Photo taken on April 20, 2011 shows the exterior view of a newly-built tax-free shop in Sanya,
south China’s Hainan Province. An offshore tax-free scheme for mainland shoppers
is due to kick off on a trial basis across Hainan from April 20.
Photo taken on April 20, 2011 shows the opening ceremony of a new tax-free shop in Sanya.
Customers choose perfumes at a tax-free shop in Sanya, April 20, 2011.
Shoppers line up at the pick up counter
Hainan, China’s southernmost island province, has been famous for its 3S: sea, sun and sand. Now, it can add a fourth S – shopping.

The provincial government launched a tax rebate program Wednesday as part of its efforts to build the island into an international tourist and shopping destination.

Starting April 20, tourists visiting the island and local residents will be able to purchase tax-free commodities from designated shops before flying to other destinations in China.

Before the tax-free pilot store opened at 10:10 a.m., thousands of shoppers had already lined up outside the shop in Sanya.

Zhu Yan, a tourist from eastern China’s Zhejiang Province, is one of the shoppers who swarmed the store.

Almost all the members of her tour group, except a few elderly tourists, came to the tax-free shop, Zhu said.

"I used to buy tax-free commodities, like cosmetics and perfume, in Hong Kong. Now I have another choice here in Hainan, which made my trip more exciting," Zhu said.

Taxes eligible for rebates include customs duties, import value added taxes and consumer taxes. When combined, these rebates reduce prices by 10 to 35 percent.

The tax-free shop in Sanya, managed by the China Duty Free Group, has a shopping area of 7,000 square meters and offers 18 types of imported commodities, including jewelry, handicrafts, watches, perfumes and cosmetics.

The trial program sets the rebate cap on commodities worth no more than 5,000 yuan (765 U.S. dollars) for each purchase.

Eligible tourists, those 18 years and older, can purchase tax-free commodities twice a year, while island residents can purchase such commodities once a year.

Travel agencies across the country have seen the program as a business opportunity.

A 24-member tour group organized by the Zhejiang branch of China International Travel Service arrived in Sanya, a coastal resort town on the island’s southern tip, on Tuesday and chose the tax-free store for the first stop of their five-day tour.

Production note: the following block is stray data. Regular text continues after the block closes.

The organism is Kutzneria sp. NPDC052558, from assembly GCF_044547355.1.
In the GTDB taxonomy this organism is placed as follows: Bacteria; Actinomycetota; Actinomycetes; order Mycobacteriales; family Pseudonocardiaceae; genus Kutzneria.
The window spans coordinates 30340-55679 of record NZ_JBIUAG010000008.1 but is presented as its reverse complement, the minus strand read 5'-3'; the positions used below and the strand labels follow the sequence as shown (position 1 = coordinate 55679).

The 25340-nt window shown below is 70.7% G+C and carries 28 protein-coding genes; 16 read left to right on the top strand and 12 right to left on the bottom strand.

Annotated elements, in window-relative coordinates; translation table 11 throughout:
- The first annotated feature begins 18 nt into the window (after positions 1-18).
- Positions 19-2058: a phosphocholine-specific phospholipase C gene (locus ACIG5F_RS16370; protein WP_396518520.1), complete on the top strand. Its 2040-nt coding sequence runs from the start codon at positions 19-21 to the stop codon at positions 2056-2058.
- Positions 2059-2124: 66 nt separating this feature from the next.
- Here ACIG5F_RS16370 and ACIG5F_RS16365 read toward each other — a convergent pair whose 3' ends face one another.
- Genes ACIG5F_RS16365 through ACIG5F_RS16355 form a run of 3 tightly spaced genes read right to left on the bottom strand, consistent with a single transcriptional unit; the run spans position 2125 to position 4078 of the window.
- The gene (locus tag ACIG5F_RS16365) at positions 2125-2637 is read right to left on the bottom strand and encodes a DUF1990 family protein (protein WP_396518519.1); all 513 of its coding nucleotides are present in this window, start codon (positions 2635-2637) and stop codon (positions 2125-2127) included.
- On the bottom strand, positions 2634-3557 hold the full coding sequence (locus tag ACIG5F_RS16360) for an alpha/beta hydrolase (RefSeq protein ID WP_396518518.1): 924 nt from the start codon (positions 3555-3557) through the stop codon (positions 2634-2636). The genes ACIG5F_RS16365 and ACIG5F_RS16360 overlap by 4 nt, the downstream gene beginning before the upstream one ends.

He Xuejuan, a marketing manager for Haizhiyuan, a local travel agency, told reporters that her company also included the tax-free store in their tour services.

"Many tourists have shown a strong interest in the rebate program and I imagine that there will be a bright future in including the tax-free store in tour services," He said.

The program is part of the province’s plan to build the island into a world-renowned tourist destination, China’s Ministry of Finance (MOF) said in a statement released on its website last month.

On March 24, the MOF and other ministries ratified the program modeled on similar schemes on the Republic of Korea’s Jeju Island and Okinawa, Japan.

Wednesday’s program launch is another step taken by the provincial government to build the island into a more attractive tourist destination for visitors from home and abroad.

The island inaugurated a similar program on January 1 targeted at foreign tourists. Under this program, foreign tourists and citizens from Hong Kong, Macao and Taiwan who have lived in China’s mainland for no more than six months are eligible for an 11 percent tax rebate on purchases of 324 items across 21 categories.

The program’s launch makes Hainan the fourth island in the world to implement a tax-rebate scheme, said Du Liyin, Director of the Sanya Tourism and Development Commission.

"While offering a better shopping environment for tourists, the program will also boost the development of the island province as an international tourist destination," Du said.

Hainan, China’s largest special economic zone, enjoys preferential development policies.

Hainan hosted nearly 26 million overnight tourists in 2010 and 30 million tourists are expected to visit the island this year, partly due to the latest tax rebate scheme, said Lu Min, director of the foreign investment department of Hainan’s provincial commerce bureau.

Hainan’s efforts echo the central government’s ambitions of developing the country’s tourism industry into a pillar service industry.

According to a five-year development outline for the country’s tourism industry, China hopes to attract 3.3 billion tourists by 2015, up from 2 billion registered in 2010.

Hainan’s tax rebate program has inspired cities in other parts of China to adopt tax refund programs. Shanghai’s Pudong District and island city of Zhoushan in Zhejiang Province are both mulling similar tax schemes, which have yet to be approved by the central government.




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